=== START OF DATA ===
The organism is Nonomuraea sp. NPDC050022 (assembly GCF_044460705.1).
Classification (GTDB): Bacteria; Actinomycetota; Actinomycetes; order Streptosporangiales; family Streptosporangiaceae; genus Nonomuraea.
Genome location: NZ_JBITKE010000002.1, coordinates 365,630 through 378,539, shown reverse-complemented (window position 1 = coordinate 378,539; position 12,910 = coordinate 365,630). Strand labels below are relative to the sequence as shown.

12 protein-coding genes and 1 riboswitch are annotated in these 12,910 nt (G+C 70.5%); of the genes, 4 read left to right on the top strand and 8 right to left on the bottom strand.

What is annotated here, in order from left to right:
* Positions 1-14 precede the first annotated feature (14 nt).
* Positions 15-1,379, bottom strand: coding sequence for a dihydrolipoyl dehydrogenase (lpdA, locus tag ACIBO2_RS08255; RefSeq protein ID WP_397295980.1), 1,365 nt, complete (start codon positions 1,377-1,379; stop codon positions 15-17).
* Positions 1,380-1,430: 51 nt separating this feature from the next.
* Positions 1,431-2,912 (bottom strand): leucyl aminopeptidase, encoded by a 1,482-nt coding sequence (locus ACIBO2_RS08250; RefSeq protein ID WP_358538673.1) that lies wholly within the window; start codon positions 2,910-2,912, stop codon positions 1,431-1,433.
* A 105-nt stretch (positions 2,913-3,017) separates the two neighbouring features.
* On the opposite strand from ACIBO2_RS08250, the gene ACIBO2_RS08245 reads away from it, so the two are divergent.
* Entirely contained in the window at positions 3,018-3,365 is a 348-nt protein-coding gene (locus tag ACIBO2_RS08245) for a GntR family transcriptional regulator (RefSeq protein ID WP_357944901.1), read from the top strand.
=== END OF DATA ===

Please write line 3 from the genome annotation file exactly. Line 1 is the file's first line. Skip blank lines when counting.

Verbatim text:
Genome location: NZ_JBITKE010000002.1, coordinates 365,630 through 378,539, shown reverse-complemented (window position 1 = coordinate 378,539; position 12,910 = coordinate 365,630). Strand labels below are relative to the sequence as shown.